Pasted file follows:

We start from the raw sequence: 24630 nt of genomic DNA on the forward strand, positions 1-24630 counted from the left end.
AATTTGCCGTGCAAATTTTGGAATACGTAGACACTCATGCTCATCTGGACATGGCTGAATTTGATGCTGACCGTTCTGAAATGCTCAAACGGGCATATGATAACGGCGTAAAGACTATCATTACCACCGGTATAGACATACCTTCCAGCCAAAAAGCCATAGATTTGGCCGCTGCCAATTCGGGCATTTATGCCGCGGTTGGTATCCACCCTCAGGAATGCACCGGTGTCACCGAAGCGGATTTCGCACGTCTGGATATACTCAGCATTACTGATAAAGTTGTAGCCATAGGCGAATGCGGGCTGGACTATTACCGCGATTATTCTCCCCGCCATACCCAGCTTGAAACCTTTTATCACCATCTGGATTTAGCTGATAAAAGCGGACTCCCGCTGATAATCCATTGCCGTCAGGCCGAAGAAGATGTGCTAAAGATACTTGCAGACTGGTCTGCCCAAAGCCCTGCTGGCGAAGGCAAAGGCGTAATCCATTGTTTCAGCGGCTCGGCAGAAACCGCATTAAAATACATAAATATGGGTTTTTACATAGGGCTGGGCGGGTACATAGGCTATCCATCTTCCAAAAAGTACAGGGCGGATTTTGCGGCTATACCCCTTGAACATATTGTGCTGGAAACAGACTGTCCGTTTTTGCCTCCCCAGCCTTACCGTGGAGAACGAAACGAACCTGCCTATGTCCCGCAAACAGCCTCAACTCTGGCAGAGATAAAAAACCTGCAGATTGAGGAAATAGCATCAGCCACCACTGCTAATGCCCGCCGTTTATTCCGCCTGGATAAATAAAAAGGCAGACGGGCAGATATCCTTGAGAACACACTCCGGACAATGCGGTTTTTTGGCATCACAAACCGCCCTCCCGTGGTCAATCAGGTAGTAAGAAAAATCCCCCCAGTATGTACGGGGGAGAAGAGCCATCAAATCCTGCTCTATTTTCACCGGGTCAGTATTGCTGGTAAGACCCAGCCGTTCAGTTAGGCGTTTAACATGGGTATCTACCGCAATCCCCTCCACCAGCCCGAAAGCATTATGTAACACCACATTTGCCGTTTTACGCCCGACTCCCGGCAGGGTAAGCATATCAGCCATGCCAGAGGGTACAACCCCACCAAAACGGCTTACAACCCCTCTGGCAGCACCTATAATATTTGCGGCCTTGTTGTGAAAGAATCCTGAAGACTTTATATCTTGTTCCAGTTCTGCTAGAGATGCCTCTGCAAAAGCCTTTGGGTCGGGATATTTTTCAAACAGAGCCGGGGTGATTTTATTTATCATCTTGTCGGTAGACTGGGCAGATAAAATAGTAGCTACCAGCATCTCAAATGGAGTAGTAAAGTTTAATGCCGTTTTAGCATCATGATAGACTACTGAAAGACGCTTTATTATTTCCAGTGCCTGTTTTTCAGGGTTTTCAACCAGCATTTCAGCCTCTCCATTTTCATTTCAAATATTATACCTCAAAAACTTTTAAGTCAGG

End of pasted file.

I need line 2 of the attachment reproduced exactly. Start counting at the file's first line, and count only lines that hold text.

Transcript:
AATTTGCCGTGCAAATTTTGGAATACGTAGACACTCATGCTCATCTGGACATGGCTGAATTTGATGCTGACCGTTCTGAAATGCTCAAACGGGCATATGATAACGGCGTAAAGACTATCATTACCACCGGTATAGACATACCTTCCAGCCAAAAAGCCATAGATTTGGCCGCTGCCAATTCGGGCATTTATGCCGCGGTTGGTATCCACCCTCAGGAATGCACCGGTGTCACCGAAGCGGATTTCGCACGTCTGGATATACTCAGCATTACTGATAAAGTTGTAGCCATAGGCGAATGCGGGCTGGACTATTACCGCGATTATTCTCCCCGCCATACCCAGCTTGAAACCTTTTATCACCATCTGGATTTAGCTGATAAAAGCGGACTCCCGCTGATAATCCATTGCCGTCAGGCCGAAGAAGATGTGCTAAAGATACTTGCAGACTGGTCTGCCCAAAGCCCTGCTGGCGAAGGCAAAGGCGTAATCCATTGTTTCAGCGGCTCGGCAGAAACCGCATTAAAATACATAAATATGGGTTTTTACATAGGGCTGGGCGGGTACATAGGCTATCCATCTTCCAAAAAGTACAGGGCGGATTTTGCGGCTATACCCCTTGAACATATTGTGCTGGAAACAGACTGTCCGTTTTTGCCTCCCCAGCCTTACCGTGGAGAACGAAACGAACCTGCCTATGTCCCGCAAACAGCCTCAACTCTGGCAGAGATAAAAAACCTGCAGATTGAGGAAATAGCATCAGCCACCACTGCTAATGCCCGCCGTTTATTCCGCCTGGATAAATAAAAAGGCAGACGGGCAGATATCCTTGAGAACACACTCCGGACAATGCGGTTTTTTGGCATCACAAACCGCCCTCCCGTGGTCAATCAGGTAGTAAGAAAAATCCCCCCAGTATGTACGGGGGAGAAGAGCCATCAAATCCTGCTCTATTTTCACCGGGTCAGTATTGCTGGTAAGACCCAGCCGTTCAGTTAGGCGTTTAACATGGGTATCTACCGCAATCCCCTCCACCAGCCCGAAAGCATTATGTAACACCACATTTGCCGTTTTACGCCCGACTCCCGGCAGGGTAAGCATATCAGCCATGCCAGAGGGTACAACCCCACCAAAACGGCTTACAACCCCTCTGGCAGCACCTATAATATTTGCGGCCTTGTTGTGAAAGAATCCTGAAGACTTTATATCTTGTTCCAGTTCTGCTAGAGATGCCTCTGCAAAAGCCTTTGGGTCGGGATATTTTTCAAACAGAGCCGGGGTGATTTTATTTATCATCTTGTCGGTAGACTGGGCAGATAAAATAGTAGCTACCAGCATCTCAAATGGAGTAGTAAAGTTTAATGCCGTTTTAGCATCATGATAGACTACTGAAAGACGCTTTATTATTTCCAGTGCCTGTTTTTCAGGGTTTTCAACCAGCATTTCAGCCTCTCCATTTTCATTTCAAATATTATACCTCAAAAACTTTTAAGTCAGG